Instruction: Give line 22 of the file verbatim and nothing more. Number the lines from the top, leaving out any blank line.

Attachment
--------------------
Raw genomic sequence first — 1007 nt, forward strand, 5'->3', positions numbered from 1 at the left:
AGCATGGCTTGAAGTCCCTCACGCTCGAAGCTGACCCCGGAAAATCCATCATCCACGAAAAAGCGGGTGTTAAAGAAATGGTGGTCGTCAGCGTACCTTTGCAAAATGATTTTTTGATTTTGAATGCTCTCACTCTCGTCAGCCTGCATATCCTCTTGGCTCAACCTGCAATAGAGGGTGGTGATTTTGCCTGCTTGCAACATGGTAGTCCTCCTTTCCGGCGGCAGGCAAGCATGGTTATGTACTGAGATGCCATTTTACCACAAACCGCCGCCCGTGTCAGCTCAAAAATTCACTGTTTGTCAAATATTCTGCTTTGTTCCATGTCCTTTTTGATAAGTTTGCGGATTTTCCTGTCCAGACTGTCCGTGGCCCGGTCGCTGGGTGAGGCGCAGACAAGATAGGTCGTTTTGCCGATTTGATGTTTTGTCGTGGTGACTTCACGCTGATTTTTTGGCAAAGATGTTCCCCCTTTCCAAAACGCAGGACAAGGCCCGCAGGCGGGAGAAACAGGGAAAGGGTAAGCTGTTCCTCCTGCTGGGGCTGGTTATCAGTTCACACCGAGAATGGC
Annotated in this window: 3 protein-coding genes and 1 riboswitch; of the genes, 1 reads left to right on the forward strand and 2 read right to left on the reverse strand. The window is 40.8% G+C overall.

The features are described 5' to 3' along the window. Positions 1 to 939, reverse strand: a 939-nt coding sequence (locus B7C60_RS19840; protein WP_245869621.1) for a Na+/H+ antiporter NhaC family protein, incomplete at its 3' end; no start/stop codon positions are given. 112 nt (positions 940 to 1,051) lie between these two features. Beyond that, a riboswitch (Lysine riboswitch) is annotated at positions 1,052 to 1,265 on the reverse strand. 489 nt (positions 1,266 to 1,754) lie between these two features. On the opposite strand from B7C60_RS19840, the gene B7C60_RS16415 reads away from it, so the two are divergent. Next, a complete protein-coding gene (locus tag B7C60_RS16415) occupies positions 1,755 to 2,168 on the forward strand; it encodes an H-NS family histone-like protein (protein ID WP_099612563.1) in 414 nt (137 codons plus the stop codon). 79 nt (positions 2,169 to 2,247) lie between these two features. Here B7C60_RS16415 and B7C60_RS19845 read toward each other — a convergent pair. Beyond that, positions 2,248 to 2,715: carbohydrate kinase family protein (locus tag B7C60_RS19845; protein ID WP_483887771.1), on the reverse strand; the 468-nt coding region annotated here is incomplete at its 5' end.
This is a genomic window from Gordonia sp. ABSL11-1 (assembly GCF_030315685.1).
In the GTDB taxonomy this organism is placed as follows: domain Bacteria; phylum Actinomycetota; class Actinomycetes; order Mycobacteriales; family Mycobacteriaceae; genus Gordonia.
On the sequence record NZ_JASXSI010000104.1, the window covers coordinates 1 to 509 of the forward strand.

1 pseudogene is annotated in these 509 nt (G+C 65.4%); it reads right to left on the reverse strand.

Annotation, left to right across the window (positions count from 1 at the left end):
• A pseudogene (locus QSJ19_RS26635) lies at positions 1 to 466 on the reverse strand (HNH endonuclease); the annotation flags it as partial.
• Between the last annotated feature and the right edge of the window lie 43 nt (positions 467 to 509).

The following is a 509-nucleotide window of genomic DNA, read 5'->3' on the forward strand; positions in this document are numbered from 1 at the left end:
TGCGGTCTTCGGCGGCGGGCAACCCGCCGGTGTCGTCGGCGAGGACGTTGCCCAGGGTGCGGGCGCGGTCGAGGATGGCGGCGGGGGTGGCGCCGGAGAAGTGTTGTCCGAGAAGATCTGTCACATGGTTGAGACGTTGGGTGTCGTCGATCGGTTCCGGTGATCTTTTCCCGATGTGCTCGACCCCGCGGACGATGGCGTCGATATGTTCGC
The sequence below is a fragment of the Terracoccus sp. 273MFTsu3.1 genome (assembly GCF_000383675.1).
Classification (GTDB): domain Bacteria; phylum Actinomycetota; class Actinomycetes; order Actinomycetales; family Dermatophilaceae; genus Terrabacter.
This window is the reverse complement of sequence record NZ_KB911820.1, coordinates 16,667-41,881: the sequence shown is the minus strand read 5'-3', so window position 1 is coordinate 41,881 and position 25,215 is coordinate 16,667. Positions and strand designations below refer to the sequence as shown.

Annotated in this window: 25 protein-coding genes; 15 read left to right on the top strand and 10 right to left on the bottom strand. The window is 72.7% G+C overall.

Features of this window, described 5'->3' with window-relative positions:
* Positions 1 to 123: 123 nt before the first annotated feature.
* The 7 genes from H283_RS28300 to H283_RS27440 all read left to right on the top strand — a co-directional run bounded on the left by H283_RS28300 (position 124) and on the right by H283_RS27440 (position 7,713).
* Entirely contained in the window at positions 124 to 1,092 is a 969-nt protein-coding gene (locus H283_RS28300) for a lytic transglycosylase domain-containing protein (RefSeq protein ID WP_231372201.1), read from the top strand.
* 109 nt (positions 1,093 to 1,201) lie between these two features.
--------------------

* 109 nt (positions 1,093 to 1,201) lie between these two features.